The Tjungu Project recognises the importance of collaborating with local Aboriginal and Torres Strait Islander peoples when considering learning about the local environment.

The Tjungu Project aims to contribute to preserving natural and built environments in the destinations we visit and to reduce the negative impacts our operations may have on the environment. We do this by minimising the use of resources (energy, water, waste) and reducing our carbon emissions in our offices, on our programs and in the destinations we visit.


In our offices (including virtual):

• Implementing energy conservation initiatives (such as more efficient lighting/equipment).
• Ensuring better waste management by using ‘avoid, reuse, reduce, recycle principles.
• Adopting better purchasing practices (e.g. sourcing products with post-consumer recycled content).
• Implementing water-saving initiatives to reduce consumption.

• Encourage the use of public transport, carpooling, and biking to work. 

• Limiting corporate travel anytime possible.

• Employees are encouraged to use virtual meeting technology to reduce in-person meetings.


On our programs:
• Using local transport where safe, reliable and feasible, and when this is not feasible, using private, locally owned transport.
• Ensuring our vehicles/fleets are well maintained and fuel-efficient.
• Encouraging travellers to minimise their waste and water usage on the trip.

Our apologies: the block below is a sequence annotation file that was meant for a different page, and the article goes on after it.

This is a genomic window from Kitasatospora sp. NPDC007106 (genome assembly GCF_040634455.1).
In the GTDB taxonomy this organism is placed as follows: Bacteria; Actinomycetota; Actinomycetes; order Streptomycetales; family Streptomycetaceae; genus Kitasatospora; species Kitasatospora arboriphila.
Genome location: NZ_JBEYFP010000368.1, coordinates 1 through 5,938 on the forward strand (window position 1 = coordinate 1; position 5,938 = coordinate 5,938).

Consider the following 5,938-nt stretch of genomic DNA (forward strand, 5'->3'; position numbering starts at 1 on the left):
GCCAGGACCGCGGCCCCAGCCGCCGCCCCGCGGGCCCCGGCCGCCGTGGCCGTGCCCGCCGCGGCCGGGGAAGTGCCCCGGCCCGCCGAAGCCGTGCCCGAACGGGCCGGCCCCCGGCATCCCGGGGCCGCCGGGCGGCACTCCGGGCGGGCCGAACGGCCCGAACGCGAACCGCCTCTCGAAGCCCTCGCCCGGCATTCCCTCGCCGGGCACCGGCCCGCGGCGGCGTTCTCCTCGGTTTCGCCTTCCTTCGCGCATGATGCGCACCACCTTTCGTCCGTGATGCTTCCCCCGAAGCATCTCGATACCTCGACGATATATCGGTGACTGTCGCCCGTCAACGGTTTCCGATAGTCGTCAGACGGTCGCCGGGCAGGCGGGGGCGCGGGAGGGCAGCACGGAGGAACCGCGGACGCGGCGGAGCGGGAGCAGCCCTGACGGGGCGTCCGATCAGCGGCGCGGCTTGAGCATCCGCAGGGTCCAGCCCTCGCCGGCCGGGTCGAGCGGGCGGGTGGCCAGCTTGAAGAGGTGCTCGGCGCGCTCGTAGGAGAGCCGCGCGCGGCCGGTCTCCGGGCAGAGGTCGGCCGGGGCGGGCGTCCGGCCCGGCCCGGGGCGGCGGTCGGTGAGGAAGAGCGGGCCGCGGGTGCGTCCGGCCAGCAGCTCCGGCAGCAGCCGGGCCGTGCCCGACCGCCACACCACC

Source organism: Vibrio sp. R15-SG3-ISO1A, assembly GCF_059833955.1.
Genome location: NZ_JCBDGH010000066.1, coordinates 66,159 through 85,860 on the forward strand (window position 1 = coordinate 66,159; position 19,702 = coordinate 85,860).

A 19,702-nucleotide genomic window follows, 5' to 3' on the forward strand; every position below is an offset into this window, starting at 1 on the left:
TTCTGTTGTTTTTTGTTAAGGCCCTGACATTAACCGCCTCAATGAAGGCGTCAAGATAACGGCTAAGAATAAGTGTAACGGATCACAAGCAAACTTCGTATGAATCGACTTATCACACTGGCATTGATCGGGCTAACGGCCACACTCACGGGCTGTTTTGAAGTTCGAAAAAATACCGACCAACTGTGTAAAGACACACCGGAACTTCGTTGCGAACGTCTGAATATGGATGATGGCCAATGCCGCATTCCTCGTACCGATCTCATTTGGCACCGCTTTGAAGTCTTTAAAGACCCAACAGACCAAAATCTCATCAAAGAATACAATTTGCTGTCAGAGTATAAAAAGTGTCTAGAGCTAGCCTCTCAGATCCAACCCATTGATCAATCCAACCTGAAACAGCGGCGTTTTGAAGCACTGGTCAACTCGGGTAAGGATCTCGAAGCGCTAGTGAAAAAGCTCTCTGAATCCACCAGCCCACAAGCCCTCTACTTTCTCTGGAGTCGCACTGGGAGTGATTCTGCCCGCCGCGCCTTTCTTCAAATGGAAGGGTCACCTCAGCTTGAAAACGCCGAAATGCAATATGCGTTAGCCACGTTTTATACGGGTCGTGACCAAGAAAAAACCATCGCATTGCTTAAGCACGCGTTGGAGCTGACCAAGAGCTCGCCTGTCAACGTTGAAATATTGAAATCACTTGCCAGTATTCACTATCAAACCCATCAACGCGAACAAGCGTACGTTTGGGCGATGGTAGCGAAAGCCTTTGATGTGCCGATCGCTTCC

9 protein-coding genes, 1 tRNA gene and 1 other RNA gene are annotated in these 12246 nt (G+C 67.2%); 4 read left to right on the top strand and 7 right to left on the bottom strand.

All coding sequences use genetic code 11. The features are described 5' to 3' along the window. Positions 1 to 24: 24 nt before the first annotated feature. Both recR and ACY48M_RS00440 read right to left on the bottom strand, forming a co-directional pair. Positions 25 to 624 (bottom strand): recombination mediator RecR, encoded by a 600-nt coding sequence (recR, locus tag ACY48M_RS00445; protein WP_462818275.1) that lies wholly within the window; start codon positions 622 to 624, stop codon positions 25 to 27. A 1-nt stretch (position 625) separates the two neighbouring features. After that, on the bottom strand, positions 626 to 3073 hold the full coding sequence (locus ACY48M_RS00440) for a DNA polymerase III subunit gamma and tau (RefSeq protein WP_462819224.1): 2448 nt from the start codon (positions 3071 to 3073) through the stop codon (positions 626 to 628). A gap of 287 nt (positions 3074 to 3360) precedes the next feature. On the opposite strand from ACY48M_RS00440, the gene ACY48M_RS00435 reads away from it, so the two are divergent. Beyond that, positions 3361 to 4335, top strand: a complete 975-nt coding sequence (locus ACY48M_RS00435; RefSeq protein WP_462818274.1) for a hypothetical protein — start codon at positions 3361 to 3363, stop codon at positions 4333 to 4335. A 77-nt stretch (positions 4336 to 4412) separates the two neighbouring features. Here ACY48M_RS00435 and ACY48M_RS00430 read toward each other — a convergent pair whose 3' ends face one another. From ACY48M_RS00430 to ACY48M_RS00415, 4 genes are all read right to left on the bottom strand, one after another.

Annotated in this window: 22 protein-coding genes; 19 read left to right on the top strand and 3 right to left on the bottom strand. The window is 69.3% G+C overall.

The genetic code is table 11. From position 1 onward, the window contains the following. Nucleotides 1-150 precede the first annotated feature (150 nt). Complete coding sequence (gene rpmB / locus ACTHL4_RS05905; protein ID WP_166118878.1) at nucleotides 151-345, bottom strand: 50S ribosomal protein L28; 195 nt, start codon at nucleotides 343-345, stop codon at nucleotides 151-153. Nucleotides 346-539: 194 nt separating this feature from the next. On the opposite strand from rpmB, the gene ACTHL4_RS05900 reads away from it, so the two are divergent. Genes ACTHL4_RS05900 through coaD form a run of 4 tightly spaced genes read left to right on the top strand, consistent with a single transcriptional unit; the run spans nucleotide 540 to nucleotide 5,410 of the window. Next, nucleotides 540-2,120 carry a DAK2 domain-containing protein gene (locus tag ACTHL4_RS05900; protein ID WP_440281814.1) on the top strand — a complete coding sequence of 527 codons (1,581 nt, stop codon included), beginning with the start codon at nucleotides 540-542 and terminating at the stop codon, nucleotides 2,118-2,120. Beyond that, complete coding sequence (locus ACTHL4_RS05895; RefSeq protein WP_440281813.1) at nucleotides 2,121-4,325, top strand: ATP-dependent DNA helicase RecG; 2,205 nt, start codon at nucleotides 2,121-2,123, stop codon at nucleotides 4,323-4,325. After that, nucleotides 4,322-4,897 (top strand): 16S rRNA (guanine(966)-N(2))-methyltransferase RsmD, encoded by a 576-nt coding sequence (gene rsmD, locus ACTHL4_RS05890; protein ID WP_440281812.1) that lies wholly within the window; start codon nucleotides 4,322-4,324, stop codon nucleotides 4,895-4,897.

• Encouraging our suppliers to adopt more sustainable practices or choosing suppliers who already have greener practices in place.
• Eating at local eateries (limiting food km).
• Shopping at local markets offering local produce, items, souvenirs etc.


In the destinations we visit:
• Understanding the environmental issues in destinations and minimising our direct impact (eg. if there’s a local deforestation issue, we’ll avoid purchasing and using firewood for a campfire).
• Ensuring our passengers preserve and do not contaminate the local water supply.
• Observing all national and marine park visitor rules.
• Using a ‘take in, take back out’ system of waste management in remote regions and national parks.
• Using established or existing tracks and paths.
• Minimising the use of intrusive devices (such as lights) and keeping noise to a minimum at culturally significant sites and other sensitive places.
• Discouraging travellers from touching fragile environments (e.g. rocks or formations in caves).


Environmental Management System


We will address our impacts on the environment through the development of an Environmental Management System (EMS) that meets the requirements of the international standard AS/NZS ISO 14001.


We will set objectives and targets and review them annually in order to improve our environmental performance and will regularly assess the environmental impacts of our operations.